Employers must respond to sexual harassment complaints in a manner that meets the standards for investigation. A thorough investigation and appropriate actions can help to protect your business, let employees know without a doubt that sexual harassment won't be tolerated, and that all complaints are taken seriously.
In a previous blog post, we discussed briefly some of the steps that must be taken in response to a sexual harassment complaint. One important step in that process is to assure the person who filed the complaint, as well as those who are interviewed during the investigation, that retaliatory actions won't be tolerated.
A retaliatory action is any adverse action that is made because of the sexual harassment complaint. This can include demoting, firing or denying a promotion to an employee who files a complaint or participates in the investigation. Incorrect or unusually harsh evaluations and increased surveillance on an employee can also be considered retaliation.
When it comes to a sexual harassment complaint, it is best to keep the accused and the complainant away from each other. This is a delicate matter because how you handle it might be construed as retaliatory. If you have to send one of the involved employees home while the investigation is done, be sure to explain that you are only doing so to keep the peace. The employee should be sent home with pay. The same is true if you have to change an employee's schedule.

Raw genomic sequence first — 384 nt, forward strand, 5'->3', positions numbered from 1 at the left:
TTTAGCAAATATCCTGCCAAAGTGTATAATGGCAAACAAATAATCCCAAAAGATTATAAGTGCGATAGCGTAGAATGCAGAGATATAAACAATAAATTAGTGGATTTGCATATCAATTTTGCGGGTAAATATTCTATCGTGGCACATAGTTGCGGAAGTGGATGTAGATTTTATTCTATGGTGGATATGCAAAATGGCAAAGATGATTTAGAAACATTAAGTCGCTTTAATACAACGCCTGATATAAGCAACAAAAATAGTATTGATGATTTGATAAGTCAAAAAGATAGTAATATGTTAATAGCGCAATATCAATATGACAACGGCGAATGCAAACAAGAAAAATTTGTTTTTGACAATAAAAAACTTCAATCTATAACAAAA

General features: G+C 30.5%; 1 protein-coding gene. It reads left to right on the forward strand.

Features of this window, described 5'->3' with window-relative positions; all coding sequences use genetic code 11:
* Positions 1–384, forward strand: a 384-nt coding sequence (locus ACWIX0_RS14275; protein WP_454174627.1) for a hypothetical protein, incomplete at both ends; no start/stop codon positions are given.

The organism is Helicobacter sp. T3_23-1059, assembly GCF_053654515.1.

There is a fine line that employers must walk when a sexual harassment complaint is made. If you are unsure of how to handle any aspect of the investigation, complaint or resolution, you should seek out answers to your questions before you take any actions.
Source: Workforce, "How Not to Respond to a Harassment Complaint," Jon Hyman, accessed Sep. 14, 2015